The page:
Silverhead were a British rock’n’roll proto-glam-metal band, with a style, sassiness and attitude, that made them stand apart, way out there from other bands of the time. Fronted by the singer and mime artist/actor, Michael Des Barres; the other members of Silverhead were: Robbie Blunt (guitar; went on to play with Robert Plant), Rod Rook Davies (guitar), Nigel Harrison (bass guitar; went on to play with Blondie) and Pete Thompson (drums). Silverhead only existed for two short years, during which period they recorded two albums, “Silverhead” and “16 and Savaged”, and played some crazy gigs which left a mark on anyone who saw them.
Looking back, Silverhead were way ahead of their time. The guys were the model for many sleaze/trash rock who followed. They all wore make-up, and Des Barres was a crazy, OTT frontman. There were hints of glam-rock in their stage show, but Silverhead were one hot rock’n’roll trash band, and Des Barres had a great screeching, raucous rock voice. These guys were fore-runners of punk, and role models for many sleaze/heavy metal rock bands of the 70s and 80s. I’ve just watched some video on YouTube of Silverhead live, and you can see exactly where Ratt, Motley Crue, Guns N’ Roses and even the New York Dolls (this was 1973 and Silverhead did tour the USA) got some of their ideas. Dave Thompson, in a review of their first album on AllMusic, calls Silverhead “the first and positively the greatest metal band ever to dress up like a bunch of weird-looking hookers.” And who influenced Silverhead? Well, you can certainly imagine that they listened to T Rex, and some of their music and attitude is not a million miles away from “BlockBuster” or “HellRaiser”; but they took the glamrock of Sweet and Bolan, coupled it with the loud rock of Slade and a hint of the Stones, and twisted it into something much seedier, rauchier and rockier. Live these guys were explosive with a high energy set which contained rock’n’sass classics, a couple of deep ballads, and the crazy adrenaline-charged screaming mania of Des Barres, posing bare-chested and wearing silver lurex trousers. They may have been playing to small clubs, or supporting more established acts, but you could tell, that in his head, Des Barres was already a big rock star.”Subtle as a flying handbag” (Dave Thompson, AllMusic).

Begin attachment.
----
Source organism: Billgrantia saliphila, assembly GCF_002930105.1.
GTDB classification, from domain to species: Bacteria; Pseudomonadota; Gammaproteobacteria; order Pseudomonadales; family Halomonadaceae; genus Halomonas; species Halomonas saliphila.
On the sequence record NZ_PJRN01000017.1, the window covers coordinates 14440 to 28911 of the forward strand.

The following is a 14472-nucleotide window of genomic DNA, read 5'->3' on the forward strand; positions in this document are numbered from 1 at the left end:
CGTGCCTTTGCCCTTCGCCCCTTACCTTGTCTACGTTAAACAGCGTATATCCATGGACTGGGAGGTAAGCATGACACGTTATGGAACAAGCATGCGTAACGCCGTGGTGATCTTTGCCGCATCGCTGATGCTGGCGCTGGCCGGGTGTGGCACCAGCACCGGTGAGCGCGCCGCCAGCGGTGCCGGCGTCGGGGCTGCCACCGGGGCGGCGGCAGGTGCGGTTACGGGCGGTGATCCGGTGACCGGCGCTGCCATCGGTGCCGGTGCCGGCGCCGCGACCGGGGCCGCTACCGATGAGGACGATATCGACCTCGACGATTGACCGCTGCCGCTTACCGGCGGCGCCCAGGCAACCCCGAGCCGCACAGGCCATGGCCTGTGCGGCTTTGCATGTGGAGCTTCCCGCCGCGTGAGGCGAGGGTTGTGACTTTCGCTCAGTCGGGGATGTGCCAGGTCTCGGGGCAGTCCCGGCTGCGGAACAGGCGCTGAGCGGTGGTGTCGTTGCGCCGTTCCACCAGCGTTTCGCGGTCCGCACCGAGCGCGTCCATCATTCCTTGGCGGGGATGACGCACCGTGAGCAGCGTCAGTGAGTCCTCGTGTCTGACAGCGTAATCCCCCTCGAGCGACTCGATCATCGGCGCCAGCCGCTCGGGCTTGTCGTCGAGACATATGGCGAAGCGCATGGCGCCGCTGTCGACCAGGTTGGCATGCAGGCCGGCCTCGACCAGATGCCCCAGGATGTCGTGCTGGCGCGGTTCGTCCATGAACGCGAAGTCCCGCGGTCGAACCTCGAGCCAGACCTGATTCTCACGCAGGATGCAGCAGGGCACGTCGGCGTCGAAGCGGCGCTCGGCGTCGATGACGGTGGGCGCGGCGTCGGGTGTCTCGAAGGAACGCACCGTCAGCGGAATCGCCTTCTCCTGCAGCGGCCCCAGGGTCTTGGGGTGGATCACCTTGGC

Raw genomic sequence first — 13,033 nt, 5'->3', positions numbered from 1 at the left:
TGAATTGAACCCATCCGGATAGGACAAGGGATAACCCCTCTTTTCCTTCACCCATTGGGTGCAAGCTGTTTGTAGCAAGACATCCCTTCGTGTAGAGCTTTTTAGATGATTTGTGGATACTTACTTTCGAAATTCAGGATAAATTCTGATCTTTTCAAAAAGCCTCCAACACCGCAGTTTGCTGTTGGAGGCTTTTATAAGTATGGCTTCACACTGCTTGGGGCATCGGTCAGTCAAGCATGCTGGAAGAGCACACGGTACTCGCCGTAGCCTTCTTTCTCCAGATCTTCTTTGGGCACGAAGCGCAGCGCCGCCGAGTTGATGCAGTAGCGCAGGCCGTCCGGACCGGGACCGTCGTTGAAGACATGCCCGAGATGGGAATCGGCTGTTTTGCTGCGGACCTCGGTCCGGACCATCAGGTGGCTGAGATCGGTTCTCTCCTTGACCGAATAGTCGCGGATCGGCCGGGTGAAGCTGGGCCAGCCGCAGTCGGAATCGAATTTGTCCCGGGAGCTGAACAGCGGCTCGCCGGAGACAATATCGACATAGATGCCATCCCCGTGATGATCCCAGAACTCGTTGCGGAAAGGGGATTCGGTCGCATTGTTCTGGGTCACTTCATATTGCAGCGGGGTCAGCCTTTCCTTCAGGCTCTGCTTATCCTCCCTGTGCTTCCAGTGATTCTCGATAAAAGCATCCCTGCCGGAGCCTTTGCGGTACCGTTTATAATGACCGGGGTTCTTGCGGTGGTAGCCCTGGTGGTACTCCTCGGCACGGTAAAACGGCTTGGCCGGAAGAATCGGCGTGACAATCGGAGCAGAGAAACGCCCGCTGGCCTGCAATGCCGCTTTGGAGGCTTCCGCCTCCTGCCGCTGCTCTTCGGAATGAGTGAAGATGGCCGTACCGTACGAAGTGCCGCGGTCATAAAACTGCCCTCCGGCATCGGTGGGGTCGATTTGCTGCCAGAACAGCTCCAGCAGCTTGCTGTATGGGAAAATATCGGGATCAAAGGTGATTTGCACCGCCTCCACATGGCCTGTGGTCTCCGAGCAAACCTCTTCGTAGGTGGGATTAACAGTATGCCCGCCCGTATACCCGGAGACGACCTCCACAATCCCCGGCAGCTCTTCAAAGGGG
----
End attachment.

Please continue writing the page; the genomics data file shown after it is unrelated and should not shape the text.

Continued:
Richard Cromelin reviewed a 1973 concert at the Whisky a Go Go, Los Angeles for Phonograph Record magazine: “Des Barres…loves to pose for the cameras, and like the best rock ‘n’ rollers he feeds off the energy that comes from the crowd in front of the stage…..He has a marvelous face as well, with sunken eyes and hollow cheeks that he uses to project a demonic, stylized sexuality…they make you feel their love of performing, their total involvement in and enthusiasm for what they’re doing.”